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Port of Hamburg shows stable business, handles 136.5 million tonnes of cargo in 2017

February 15, 2018: Port of Hamburg has said that it has handled 136.5 million tonnes of seaborne cargo in 2017, comprising general and bulk cargoes.

Port of Hamburg handles 136.5MT  of cargo in 2017
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Port of Hamburg handles 136.5 million tonnes of cargo in 2017

February 15, 2018: Port of Hamburg has said that it has handled 136.5 million tonnes of seaborne cargo in 2017, comprising general and bulk cargoes. The port further stated that a slight downturn occurred in handling of containerized general cargo at 8.8 million TEU, being one percent lower. At 44.7 million tonnes, the bulk cargo total was at the previous year’s level.

“On container throughput, developments in 2017 varied. Throughput of loaded boxes was unchanged at 7.6 million TEU, whereas for empty boxes we have to report a downturn of 88,000 TEU to 1.2 million TEU. Against the background of the still outstanding fairway adjustment on the Elbe, and the economic sanctions still in force on trade with Russia that is of such significance for the Port of Hamburg, the result in the container segment is in line with our expectations,” explained Axel Mattern, Joint CEO of Port of Port of Hamburg Marketing.

He gave the still outstanding adjustment of the Elbe fairway as one reason for the downturn in empty box throughput. In Port of Hamburg Marketing’s view, the restrictions in force on the Elbe and the narrow ‘tidal window’ are causing ship owners to use available transport space on their mega-containerships primarily to shift loaded boxes. Empty containers are increasingly being routed via other ports in Northern Europe. Of the big container ports there, Hamburg handles the lowest proportion of empty containers at 13.0 percent of the total, and the highest proportion of loaded boxes at 87 percent.

“Once the fairway adjustment has been completed, we shall be able to handle substantially more containers and bulk cargo in Hamburg. Terminals and other port facilities are well prepared for growth. Increased draft on the Elbe and simplification of manoeuvring by the construction of a passing zone on the Elbe downstream from Hamburg will facilitate more efficient use of hold capacities and crucially simplify passing for ultra-large vessels,” added HHM Executive Board colleague Ingo Egloff.

The Port of Hamburg’s marketing organisation also pointed out a further increase in average containership size. Since the first calls in the port by vessels with a slot capacity of over 18,000 TEU, the total number of these has tripled. In 2017 Hamburg alone received 102 calls by ULCVs in the size bracket 18,000 to 20,000+ TEU, a rise of 52.2 percent. In March the CMA CGM Antoine de Saint Exupery, with a slot capacity of 20,776 TEU, the largest-ever containership is expected to call in Hamburg for the first time.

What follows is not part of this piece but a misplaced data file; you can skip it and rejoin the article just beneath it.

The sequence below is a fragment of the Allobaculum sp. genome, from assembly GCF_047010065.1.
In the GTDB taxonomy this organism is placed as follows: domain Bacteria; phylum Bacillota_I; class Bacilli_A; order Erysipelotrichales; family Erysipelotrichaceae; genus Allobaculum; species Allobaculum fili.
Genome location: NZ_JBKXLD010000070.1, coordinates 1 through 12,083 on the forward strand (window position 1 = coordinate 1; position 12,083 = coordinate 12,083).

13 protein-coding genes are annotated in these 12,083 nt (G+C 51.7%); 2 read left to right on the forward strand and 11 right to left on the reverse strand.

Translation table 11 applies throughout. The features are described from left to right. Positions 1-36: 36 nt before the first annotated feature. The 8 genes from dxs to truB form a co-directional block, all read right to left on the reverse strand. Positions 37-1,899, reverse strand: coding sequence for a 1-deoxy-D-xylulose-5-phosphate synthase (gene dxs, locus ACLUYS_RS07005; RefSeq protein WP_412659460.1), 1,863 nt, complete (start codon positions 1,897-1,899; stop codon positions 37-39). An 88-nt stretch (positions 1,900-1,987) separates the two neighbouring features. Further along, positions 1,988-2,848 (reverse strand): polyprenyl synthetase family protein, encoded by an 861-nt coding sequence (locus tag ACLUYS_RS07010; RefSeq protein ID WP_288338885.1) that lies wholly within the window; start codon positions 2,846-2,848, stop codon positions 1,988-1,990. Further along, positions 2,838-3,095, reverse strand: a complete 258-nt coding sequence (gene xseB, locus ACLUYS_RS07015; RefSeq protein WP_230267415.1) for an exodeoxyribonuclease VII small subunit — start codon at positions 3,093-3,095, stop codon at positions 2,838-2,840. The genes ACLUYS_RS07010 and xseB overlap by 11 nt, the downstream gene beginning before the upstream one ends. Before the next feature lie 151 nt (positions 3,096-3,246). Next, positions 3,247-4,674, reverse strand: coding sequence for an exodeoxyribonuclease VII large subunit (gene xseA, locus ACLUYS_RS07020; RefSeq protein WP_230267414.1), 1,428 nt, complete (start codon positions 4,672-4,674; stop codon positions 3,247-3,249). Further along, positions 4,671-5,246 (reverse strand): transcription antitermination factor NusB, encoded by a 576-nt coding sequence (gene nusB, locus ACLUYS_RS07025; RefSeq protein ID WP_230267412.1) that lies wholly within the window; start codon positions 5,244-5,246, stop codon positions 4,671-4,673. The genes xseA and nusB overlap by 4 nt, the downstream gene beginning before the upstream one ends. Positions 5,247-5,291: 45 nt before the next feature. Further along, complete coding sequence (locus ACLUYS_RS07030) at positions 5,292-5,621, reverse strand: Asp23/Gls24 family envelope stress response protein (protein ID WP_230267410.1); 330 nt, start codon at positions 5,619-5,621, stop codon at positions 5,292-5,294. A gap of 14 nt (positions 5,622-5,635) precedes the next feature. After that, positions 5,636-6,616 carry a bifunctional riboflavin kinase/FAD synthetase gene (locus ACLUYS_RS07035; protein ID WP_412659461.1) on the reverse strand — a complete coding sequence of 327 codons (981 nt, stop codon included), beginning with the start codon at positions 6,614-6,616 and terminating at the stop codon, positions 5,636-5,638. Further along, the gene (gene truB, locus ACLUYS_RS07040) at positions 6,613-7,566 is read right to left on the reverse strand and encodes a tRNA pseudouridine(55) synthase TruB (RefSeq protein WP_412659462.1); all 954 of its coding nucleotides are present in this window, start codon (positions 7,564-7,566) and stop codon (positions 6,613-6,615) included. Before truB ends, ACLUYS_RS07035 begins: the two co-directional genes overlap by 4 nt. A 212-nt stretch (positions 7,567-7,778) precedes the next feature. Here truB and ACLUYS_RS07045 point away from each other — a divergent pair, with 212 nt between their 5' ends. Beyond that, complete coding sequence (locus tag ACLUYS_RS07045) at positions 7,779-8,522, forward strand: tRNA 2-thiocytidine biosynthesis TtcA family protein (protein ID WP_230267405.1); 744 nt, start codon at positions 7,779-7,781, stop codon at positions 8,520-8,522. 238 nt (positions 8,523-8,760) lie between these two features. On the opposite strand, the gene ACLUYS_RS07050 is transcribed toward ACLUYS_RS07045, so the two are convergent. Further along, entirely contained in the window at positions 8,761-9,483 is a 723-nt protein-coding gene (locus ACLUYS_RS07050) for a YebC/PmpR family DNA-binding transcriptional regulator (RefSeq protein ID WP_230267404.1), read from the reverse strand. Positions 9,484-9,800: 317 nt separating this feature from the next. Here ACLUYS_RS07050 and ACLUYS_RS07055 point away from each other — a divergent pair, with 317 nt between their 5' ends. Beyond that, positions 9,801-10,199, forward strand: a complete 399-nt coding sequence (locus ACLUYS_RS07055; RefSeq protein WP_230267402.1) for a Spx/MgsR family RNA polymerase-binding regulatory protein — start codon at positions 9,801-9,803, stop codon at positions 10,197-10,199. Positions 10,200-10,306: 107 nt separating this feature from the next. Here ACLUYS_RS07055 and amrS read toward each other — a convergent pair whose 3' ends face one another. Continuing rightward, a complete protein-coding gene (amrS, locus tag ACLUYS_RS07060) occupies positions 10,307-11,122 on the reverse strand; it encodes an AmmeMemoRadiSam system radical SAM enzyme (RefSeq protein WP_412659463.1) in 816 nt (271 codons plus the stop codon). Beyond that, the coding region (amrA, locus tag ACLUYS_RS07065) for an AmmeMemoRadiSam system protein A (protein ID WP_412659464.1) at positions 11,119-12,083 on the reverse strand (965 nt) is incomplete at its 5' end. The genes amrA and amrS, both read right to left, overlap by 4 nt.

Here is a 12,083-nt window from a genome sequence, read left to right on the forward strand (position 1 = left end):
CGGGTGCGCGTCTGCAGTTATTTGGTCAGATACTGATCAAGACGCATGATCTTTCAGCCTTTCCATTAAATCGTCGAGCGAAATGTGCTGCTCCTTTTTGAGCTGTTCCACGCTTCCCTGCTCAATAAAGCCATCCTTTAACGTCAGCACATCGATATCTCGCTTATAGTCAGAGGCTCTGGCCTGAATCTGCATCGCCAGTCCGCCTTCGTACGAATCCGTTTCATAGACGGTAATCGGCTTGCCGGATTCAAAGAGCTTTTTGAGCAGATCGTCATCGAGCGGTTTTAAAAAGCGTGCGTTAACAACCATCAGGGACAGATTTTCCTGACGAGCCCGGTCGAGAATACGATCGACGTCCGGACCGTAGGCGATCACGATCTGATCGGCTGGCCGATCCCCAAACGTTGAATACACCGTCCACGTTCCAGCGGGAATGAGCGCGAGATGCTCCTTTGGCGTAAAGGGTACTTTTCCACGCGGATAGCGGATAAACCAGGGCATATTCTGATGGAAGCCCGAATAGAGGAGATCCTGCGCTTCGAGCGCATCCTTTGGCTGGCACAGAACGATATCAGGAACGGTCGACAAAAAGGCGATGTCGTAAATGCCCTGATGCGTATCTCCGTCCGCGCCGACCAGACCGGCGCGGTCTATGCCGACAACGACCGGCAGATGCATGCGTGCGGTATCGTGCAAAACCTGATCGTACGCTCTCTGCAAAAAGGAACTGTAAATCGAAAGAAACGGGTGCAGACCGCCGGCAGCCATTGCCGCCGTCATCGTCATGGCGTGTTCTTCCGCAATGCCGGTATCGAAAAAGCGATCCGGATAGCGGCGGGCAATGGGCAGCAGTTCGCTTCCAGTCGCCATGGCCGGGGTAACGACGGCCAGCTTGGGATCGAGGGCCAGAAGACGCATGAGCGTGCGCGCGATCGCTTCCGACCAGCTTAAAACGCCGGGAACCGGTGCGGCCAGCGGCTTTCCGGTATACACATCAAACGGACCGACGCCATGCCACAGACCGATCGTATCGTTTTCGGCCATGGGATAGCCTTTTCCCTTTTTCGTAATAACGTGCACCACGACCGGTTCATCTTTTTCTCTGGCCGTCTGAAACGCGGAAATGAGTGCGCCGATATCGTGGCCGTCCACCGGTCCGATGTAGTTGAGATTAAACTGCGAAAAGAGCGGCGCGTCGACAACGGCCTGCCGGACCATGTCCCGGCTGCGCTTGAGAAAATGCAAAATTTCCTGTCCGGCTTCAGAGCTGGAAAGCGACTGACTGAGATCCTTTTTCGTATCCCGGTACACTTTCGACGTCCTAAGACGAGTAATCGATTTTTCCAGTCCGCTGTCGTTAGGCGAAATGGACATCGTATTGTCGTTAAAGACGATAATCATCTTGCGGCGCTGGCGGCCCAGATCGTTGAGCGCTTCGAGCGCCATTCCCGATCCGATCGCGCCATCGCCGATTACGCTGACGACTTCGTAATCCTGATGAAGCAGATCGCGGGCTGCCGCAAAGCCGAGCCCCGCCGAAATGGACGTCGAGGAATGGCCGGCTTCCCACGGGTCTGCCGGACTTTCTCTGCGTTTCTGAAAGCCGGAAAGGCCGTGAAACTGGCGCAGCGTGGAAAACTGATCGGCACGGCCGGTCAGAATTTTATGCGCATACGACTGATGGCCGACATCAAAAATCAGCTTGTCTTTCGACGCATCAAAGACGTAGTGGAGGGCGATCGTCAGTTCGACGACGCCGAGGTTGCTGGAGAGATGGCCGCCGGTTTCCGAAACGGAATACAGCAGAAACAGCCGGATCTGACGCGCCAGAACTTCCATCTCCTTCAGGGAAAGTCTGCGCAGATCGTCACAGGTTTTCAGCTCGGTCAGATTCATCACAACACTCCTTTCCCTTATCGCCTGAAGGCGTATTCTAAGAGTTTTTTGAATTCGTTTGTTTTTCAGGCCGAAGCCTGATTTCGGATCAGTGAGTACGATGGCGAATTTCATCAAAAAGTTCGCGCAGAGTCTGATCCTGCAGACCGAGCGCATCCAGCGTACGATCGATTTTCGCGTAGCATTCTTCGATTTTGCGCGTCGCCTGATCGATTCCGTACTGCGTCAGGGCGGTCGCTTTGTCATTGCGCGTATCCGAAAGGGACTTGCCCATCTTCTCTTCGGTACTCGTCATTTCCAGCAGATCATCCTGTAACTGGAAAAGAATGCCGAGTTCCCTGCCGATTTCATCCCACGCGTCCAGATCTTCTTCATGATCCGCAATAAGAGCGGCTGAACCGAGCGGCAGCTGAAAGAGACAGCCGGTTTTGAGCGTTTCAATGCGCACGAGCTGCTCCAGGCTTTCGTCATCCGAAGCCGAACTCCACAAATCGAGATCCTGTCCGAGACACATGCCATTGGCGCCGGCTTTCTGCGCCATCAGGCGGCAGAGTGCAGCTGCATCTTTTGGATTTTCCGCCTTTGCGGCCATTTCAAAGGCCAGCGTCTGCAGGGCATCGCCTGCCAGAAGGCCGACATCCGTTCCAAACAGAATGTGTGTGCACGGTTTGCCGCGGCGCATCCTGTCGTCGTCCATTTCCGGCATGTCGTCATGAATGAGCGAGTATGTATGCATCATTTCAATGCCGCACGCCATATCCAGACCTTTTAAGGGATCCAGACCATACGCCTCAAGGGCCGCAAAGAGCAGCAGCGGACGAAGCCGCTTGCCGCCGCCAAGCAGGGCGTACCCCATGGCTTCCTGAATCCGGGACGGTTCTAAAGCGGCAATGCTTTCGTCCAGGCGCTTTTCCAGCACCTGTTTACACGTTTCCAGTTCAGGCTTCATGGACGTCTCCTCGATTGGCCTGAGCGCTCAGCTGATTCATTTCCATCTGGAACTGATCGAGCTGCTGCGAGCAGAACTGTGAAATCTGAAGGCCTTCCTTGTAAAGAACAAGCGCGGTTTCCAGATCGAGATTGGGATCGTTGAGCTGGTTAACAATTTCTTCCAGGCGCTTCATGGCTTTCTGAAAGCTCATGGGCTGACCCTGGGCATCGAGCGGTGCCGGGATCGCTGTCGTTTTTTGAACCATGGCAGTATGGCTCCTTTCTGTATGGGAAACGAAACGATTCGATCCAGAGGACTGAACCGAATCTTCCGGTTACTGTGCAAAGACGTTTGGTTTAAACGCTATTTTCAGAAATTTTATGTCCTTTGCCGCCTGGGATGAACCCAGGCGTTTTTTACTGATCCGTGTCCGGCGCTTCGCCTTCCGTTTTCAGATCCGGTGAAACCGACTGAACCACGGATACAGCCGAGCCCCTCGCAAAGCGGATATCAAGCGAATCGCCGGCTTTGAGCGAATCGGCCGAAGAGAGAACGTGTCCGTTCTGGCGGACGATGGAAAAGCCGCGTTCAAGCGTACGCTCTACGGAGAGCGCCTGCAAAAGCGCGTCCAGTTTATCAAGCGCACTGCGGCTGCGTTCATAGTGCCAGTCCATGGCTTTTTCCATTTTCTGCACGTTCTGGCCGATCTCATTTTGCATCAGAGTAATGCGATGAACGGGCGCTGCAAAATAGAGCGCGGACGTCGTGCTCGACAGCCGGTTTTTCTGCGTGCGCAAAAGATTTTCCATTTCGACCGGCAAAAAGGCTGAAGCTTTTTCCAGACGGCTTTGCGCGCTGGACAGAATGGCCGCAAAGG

For the handling segment bulk cargoes, comprising grab, suction and liquid cargoes and contributing one-third to the Port of Hamburg’s result, trends on imports and exports differed. A slight downturn was evident in imports, down one percent at 33.1 million tonnes. At 11.6 million tonnes, by contrast exports of these were slightly higher (up 1.1 percent).

On the occasion of the Port of Hamburg annual press conference, Hamburg’s Senator for Economics, Transport and Innovation spoke hopefully on the development prospects for Germany’s largest universal port. “We have many questions to address concerning the future. We must get to grips with Industry 4.0, with digitalisation and how this will change supply chains. We must develop the port to enable it to play a prominent role. The Port of Hamburg must become a Port 4.0. We will improve the infrastructure, implement the fairway adjustments and secure good general conditions. When extending the port it will be important to identify how Hamburg as a broad based universal port can be economically sustainable, strong and generate new impulses. We are ready to take new paths – in usage, the type of development and in the partners we will achieve this with,” said Senator Horch. An example is the new mobile standard 5G, which is being tested in the Port of Hamburg. “5G offers a level of security, reliability and speed that current mobile networks are unable to match. It provides the HPA with a wholly new set of application options,” explains Jens Meier, CEO of the HPA. “The testbed allows us to study the future technology and co-shape the standard, which will not only benefit the port but the entire city of Hamburg.”

All speakers underlined the importance of the pending fairway adjustments to the lower and outer Elbe.

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